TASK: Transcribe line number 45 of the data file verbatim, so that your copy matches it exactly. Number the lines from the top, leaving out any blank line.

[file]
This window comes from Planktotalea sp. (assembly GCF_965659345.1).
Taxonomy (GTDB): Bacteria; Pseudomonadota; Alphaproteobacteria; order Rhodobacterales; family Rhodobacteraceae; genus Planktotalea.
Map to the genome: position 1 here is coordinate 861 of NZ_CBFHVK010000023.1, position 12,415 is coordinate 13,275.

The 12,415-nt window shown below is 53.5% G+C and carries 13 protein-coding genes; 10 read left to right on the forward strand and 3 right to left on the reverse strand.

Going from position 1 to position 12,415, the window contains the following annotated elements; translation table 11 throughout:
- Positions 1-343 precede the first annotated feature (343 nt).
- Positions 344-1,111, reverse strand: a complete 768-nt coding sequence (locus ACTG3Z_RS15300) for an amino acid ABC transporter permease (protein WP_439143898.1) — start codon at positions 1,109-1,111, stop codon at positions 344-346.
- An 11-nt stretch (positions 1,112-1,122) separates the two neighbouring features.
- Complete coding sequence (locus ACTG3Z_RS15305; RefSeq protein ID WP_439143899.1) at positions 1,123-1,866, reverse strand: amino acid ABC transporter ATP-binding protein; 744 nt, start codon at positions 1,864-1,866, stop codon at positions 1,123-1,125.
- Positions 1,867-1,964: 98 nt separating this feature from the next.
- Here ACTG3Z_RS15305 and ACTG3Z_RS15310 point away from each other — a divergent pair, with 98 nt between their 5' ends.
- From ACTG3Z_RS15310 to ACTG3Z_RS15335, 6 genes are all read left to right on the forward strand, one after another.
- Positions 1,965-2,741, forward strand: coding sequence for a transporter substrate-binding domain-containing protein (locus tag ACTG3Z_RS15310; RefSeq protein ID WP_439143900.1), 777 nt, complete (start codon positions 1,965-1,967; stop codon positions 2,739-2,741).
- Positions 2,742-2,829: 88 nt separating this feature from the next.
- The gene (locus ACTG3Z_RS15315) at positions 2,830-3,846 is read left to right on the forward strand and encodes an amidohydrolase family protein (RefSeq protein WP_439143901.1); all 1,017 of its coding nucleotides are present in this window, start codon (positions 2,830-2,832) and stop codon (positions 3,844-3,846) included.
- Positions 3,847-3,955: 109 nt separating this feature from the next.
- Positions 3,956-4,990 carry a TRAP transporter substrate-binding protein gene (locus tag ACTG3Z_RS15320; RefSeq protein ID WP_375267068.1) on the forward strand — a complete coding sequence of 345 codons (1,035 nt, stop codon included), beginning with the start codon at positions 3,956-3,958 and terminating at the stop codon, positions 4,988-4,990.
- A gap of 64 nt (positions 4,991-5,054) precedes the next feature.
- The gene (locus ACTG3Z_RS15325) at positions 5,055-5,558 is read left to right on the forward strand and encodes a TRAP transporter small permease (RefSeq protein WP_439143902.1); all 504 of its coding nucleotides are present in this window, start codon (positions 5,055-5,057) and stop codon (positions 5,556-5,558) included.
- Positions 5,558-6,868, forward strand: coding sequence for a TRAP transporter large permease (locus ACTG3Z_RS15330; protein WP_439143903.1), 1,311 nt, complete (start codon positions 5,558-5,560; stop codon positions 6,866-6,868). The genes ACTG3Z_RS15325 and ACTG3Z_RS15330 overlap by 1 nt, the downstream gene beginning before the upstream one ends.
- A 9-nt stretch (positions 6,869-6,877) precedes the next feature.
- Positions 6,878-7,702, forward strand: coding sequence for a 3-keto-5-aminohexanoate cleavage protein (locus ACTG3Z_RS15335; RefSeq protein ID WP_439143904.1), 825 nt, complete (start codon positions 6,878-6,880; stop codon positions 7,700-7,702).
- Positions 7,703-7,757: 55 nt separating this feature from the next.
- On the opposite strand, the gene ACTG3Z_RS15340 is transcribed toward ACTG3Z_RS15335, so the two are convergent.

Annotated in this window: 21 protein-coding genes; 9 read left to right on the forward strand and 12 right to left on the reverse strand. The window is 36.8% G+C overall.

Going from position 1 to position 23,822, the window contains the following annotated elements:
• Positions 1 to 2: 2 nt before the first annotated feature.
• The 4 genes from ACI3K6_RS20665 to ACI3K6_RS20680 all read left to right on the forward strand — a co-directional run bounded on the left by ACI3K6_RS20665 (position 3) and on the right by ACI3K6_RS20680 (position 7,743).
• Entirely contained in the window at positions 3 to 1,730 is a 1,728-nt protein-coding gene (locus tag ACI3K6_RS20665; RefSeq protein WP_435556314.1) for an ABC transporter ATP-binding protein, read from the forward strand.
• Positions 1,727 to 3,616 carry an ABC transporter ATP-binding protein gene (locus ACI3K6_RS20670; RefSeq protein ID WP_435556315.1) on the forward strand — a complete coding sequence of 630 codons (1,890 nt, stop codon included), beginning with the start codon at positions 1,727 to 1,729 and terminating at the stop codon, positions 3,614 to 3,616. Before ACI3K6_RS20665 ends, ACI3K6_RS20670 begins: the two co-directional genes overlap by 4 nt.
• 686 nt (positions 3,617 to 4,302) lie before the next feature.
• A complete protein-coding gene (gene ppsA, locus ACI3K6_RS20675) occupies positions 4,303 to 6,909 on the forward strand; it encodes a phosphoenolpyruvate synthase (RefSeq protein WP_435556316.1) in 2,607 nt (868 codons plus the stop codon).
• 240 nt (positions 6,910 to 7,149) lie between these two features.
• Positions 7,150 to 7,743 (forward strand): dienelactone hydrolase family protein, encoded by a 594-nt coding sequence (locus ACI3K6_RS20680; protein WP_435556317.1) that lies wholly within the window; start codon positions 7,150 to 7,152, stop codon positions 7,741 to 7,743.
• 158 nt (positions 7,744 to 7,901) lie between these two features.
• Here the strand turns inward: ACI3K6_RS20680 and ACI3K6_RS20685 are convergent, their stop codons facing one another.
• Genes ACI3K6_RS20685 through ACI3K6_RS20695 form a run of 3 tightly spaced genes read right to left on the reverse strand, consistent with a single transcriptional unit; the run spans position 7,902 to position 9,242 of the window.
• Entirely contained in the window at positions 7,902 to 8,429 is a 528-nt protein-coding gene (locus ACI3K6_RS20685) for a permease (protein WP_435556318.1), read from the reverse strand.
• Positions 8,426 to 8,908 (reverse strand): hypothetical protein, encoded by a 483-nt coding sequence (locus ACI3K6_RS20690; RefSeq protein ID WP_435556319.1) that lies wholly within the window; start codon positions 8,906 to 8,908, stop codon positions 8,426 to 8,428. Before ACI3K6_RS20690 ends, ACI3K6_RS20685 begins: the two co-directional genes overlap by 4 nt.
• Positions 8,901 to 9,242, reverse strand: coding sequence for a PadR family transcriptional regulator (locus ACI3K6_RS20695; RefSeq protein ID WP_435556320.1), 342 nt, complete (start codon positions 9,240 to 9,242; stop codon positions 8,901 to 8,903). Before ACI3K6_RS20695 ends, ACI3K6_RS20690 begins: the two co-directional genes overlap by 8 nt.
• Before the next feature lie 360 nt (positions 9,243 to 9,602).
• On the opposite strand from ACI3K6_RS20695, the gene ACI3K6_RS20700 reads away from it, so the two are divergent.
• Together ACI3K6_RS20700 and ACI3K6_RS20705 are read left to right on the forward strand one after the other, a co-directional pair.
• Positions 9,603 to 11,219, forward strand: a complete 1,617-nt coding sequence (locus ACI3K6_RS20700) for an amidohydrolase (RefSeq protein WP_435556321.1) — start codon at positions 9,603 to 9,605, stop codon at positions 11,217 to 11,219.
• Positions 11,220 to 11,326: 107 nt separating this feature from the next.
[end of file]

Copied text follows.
• Positions 11,220 to 11,326: 107 nt separating this feature from the next.